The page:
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The hyperactive children themselves, (especially those who are anxious) have a particular need for a peaceful environment and calm handling.  As they are bundles of kinetic-energy-about-to-explode, they will set the whole family alight unless their turbulence is contained.  The trouble is, because hyperactivity seems to be a genetic disorder, at least one of the parents probably has as flammable a temperament as the child.  Adopted children have a decided advantage here, as their parents are probably calmer.  As someone so rightly said, “A hyperactive child needs a calm, placid cow for a mother!”  A hyperactive individual, whether a child or an adult, is naturally highly-strung, irritable, impatient, short-tempered and intolerant – often anxious and prone to panic.  Hopefully, as they grow up, they learn to control and inhibit these traits, but it takes lots of effort and self-discipline.  If we, adults, struggle to keep our cool, how can we expect our offspring to manage?  We have to show them how!  We have to teach them by example.

Here are a few tips which we have found helpful:

  • Deliberately keep the pitch of your voice low.  Listen to the way other people speak.  A high pitched voice expresses and generates tension.  Lower pitched tones are more soothing to anybody’s ear.
  • Speak slowly.  Rapid speech seems to raise the pulse and rate of breathing in the listener, resulting in a generally increased tempo in the atmosphere.
  • Remember that your child is very sensitive to the tone of your voice.  A simple statement like, “Don’t do that”, can be said in a dozen different ways, depending on the tone.  Keep it as bland and unemotional as possible.
  • Think BEFORE you answer your child.  So often one speaks and the immediately thinks, “I should NOT have said that!”, or maybe one should just have phrased it differently.  Try and develop the habit of pausing for a second or two, to give yourself a chance to think.  This IS usually very difficult, but you WILL improve with effort.
  • Try and see the humour of the situation!  If it were someone else’s child, you’d probably find his escapade funny.  Maybe in the future, you’ll look back and laugh.  Lighten up a bit and laugh NOW!  If you can’t laugh yet, try a smile.
  • Wherever possible, avoid explosive or conflict situations.  Learn to recognise the signs of escalating excitement or conflict and COOL IT!  Use techniques of distraction or “time-out”.  Fights, tantrums, unbridled excitement etc are far easier to curb in the earlier stages.  Do not waive your authority as a parent, but try not to get trapped into conflicts.  No-one REALLY wins in such situations, just try and maintain dignity.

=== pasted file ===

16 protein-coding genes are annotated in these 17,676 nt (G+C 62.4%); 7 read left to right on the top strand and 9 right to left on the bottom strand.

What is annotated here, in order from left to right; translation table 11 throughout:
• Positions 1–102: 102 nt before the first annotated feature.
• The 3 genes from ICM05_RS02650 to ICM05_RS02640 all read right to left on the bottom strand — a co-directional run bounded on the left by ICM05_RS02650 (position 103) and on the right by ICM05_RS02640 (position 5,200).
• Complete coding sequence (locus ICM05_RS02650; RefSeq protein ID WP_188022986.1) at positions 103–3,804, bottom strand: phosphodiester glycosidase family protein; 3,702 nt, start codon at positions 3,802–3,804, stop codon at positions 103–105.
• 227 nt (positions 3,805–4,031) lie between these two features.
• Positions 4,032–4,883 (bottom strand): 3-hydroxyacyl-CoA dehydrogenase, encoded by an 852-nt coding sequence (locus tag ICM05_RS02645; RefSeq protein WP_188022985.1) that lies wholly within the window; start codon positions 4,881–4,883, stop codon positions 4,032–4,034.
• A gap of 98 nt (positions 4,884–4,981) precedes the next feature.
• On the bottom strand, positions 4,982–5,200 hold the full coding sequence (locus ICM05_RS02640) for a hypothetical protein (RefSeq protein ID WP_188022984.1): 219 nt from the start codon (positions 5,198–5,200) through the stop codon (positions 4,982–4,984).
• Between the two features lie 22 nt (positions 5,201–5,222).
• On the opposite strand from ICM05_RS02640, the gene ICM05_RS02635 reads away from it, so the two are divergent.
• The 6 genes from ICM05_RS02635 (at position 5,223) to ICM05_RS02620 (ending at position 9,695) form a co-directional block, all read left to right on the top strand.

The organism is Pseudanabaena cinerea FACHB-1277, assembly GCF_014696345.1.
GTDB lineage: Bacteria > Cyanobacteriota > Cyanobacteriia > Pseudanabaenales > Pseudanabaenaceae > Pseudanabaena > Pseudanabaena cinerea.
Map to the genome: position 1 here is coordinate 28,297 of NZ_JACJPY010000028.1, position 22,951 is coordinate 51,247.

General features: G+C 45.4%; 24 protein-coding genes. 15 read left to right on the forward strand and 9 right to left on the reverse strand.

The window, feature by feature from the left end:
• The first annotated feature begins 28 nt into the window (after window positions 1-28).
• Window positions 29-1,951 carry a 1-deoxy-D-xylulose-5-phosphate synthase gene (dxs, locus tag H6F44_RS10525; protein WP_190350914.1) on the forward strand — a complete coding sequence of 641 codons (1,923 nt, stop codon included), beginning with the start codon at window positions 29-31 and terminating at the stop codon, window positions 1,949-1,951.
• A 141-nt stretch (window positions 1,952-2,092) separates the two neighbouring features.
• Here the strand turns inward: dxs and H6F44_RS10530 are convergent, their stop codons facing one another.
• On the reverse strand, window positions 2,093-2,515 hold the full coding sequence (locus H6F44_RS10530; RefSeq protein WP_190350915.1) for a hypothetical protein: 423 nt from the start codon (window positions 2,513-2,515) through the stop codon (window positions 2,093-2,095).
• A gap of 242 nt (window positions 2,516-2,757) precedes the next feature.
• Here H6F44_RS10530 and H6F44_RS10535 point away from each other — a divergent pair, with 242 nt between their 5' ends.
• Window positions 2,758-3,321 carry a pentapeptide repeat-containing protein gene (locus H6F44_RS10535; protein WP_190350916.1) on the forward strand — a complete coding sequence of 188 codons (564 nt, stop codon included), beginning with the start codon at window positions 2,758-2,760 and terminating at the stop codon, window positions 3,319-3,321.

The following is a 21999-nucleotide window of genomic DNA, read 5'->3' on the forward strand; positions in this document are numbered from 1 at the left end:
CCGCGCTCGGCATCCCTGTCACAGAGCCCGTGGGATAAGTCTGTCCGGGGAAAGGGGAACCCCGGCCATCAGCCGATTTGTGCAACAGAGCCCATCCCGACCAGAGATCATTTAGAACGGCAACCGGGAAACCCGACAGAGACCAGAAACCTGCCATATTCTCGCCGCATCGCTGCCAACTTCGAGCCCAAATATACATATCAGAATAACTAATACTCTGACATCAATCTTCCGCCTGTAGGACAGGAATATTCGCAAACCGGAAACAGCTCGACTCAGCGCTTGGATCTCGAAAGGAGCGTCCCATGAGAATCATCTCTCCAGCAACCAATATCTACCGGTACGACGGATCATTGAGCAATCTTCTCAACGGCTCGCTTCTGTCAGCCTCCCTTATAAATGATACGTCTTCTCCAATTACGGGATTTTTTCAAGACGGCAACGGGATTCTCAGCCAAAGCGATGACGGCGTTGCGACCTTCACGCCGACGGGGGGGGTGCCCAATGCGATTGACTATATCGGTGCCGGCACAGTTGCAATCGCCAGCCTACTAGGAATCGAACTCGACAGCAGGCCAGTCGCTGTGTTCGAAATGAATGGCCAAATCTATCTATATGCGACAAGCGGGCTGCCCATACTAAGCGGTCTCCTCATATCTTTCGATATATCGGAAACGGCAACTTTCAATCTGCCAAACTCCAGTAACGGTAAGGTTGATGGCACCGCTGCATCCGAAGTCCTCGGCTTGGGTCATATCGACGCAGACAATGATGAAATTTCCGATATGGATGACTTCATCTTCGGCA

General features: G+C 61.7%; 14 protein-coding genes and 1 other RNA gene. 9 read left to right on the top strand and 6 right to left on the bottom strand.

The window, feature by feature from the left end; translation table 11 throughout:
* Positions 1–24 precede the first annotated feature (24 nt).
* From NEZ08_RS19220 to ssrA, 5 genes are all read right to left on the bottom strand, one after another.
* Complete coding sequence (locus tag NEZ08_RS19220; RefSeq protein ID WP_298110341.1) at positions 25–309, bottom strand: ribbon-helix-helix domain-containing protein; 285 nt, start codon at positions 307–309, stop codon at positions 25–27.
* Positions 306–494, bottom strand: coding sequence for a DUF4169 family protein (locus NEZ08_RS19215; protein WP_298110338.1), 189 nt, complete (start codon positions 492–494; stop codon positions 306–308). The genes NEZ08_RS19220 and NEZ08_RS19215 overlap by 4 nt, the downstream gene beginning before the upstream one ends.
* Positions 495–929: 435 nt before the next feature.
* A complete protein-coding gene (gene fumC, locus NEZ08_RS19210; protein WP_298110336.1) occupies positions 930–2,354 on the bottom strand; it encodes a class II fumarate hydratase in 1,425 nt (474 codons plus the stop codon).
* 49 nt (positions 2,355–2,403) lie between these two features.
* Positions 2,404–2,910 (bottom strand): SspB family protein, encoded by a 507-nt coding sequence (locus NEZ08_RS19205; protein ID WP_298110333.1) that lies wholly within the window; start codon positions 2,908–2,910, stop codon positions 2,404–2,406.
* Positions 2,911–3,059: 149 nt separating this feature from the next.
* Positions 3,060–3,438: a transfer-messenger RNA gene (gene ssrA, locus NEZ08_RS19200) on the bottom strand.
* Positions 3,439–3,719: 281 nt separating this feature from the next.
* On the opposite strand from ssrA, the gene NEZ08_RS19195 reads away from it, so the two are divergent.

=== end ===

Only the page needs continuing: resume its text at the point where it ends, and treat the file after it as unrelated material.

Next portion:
• Playing restful, slow-beat music often calms the frazzled nerves (not just yours!)  Play a soothing tape/CD in the late afternoon when everyone’s tired and stressed, you’re trying to get supper done and see to the child/ren’s homework and you JUST DON’T NEED any tantrums now!
  • Install and try to stick to (within reason) a routine.  ADD children need the structure and security of a daily routine.  Temperamental behaviour often happens when normal routine is disrupted.
  • We need regular exercise.  Regular, rigorous exercise is essential for hyperactive children.  It regulates bodily functions and releases natural, calming chemicals, which help them to feel good.
  • Try to keep a little detached.  Don’t allow yourself to be dragged down to kiddie-level.  After all, someone has to be cool-headed and in charge – it might as well be you!
  • The appropriate eating pattern which ADHASA advises, does wonders to keep the family on an even keel.  Members have often said that the eating programme changed their family dynamics for the better.
  • Last, but not least, don’t get discouraged.  If you’ve had a bad day and really “blown your stack”, put it firmly behind you.  Try and analyse why things got out of control and how you can avoid it happening again.  Then start afresh!


   Shelagh Pooley

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  • To provide support and information to families, therapists, teachers and caregivers interacting with ADHD children and adults.
  • To provide insight and awareness of the challenges of ADD and hyperactivity.
  • To offer counselling, guidance and referral services.  READ MORE

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Head Office: Delta Park School, Blairgowrie, Randburg, Gauteng

  • Tel:  011-888-7655
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